It is important that you understand the individual and find out their ambitions, goals and aims. Once this is understood you can find the relevant opportunity that aligns with their short, medium and long term engagement.
Providing an inclusive opportunity to a person with a disability can be extremely powerful, and, in turn, often empowers that individual to further explore and get involved in future opportunities, particularly within a community and grassroots setting.
It is also imperative to create an environment that is suitable to accommodate the needs of disabled persons, but also to provide equal treatment to all participants within that sports environment. Treat each person uniquely, not differently.
The disability sports scene
The disability sports scene has improved over the last ten years, but we believe it will always be a topic where more than can be done to change perception through education. The encouragement will come through raising awareness, educating and challenging those who exclude those with an impairment.
In ten years, we will look back and see the huge distance travelled within inclusivity in sport, and also within society. This has developed phenomenally in the recent years and will continue to transcend.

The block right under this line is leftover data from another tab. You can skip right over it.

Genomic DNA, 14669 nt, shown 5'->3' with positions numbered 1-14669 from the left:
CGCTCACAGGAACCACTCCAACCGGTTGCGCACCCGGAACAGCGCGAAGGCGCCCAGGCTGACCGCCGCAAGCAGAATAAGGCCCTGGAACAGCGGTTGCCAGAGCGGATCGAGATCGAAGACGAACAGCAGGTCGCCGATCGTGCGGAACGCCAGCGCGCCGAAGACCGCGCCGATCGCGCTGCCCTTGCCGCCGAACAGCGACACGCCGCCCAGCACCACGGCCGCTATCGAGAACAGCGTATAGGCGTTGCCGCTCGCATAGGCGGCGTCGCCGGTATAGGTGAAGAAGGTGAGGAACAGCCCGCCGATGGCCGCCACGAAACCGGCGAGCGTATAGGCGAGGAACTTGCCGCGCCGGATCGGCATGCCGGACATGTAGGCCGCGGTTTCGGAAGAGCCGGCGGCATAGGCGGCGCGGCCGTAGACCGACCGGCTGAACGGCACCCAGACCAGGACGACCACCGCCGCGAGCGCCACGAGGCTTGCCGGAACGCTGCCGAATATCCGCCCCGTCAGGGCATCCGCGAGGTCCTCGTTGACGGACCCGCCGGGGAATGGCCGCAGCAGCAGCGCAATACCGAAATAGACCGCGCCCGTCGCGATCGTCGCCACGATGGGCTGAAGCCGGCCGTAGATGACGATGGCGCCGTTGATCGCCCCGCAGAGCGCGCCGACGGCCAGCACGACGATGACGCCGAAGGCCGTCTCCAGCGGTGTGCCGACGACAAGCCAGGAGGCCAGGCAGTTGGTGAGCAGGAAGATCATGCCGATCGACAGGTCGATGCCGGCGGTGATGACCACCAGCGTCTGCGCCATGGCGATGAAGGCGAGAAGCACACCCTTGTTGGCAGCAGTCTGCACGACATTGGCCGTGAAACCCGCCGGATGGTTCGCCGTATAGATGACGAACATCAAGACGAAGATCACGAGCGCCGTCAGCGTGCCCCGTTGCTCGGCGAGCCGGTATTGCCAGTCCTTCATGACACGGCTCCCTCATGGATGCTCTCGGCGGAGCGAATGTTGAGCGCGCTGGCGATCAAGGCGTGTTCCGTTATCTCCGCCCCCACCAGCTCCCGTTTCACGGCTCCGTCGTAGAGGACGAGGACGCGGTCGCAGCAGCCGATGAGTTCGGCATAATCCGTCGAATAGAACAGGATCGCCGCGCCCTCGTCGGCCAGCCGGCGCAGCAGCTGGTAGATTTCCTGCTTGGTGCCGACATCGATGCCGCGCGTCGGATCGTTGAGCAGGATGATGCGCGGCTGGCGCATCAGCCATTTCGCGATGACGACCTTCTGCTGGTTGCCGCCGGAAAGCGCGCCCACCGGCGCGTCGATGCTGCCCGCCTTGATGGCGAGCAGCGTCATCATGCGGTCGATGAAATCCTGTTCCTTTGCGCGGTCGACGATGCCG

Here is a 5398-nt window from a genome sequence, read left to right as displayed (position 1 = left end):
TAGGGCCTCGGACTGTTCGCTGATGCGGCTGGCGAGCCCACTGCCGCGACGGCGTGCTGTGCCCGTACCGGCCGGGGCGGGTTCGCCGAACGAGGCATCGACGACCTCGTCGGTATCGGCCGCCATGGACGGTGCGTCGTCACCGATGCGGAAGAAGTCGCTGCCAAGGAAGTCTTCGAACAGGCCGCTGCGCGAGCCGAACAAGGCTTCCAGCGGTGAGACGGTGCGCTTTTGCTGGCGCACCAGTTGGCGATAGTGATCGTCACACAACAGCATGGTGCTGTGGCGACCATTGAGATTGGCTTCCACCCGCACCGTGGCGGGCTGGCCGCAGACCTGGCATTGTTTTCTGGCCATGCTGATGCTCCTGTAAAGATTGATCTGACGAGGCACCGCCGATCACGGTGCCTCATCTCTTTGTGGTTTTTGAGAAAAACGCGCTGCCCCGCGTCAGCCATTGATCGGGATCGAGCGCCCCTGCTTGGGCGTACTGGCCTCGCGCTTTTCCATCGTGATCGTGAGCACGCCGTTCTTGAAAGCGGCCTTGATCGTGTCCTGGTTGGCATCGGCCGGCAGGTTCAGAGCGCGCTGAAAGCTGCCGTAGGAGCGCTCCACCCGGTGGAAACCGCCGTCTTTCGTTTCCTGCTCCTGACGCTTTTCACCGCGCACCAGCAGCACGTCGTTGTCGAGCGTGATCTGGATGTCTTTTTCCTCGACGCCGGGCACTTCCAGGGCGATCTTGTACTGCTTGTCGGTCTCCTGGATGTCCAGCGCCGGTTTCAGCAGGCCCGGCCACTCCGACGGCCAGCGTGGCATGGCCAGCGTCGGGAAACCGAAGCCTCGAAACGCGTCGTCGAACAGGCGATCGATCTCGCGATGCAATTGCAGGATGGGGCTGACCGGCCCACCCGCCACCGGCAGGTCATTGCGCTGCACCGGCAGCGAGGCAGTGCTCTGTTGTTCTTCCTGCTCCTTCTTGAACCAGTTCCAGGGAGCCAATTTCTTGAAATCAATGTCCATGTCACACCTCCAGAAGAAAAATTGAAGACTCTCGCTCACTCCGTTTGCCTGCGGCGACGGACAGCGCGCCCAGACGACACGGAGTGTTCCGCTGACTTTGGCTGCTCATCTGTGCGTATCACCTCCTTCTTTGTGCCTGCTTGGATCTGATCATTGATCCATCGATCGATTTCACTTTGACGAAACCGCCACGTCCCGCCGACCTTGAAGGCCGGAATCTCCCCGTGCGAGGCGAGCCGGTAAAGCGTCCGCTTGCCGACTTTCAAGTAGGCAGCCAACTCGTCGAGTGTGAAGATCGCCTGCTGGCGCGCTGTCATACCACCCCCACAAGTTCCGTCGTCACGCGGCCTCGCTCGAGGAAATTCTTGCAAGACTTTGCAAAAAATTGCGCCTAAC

We believe in focusing on educating rather than policies, because once you educate communities to understand the importance and also the impact persons with a disability can have, this will change society.
With continued efforts at awareness raising and mainstreaming, amputee football and disability sport will continue to grow and gain the traction it deserves with a heightened awareness and education around involving persons with an impairment participating within sport at all levels.
Owen Coyle Jr. is the Head Coach at the England Amputee Football Association.
Disability inclusion a major development focus for Vanuatu Volleyball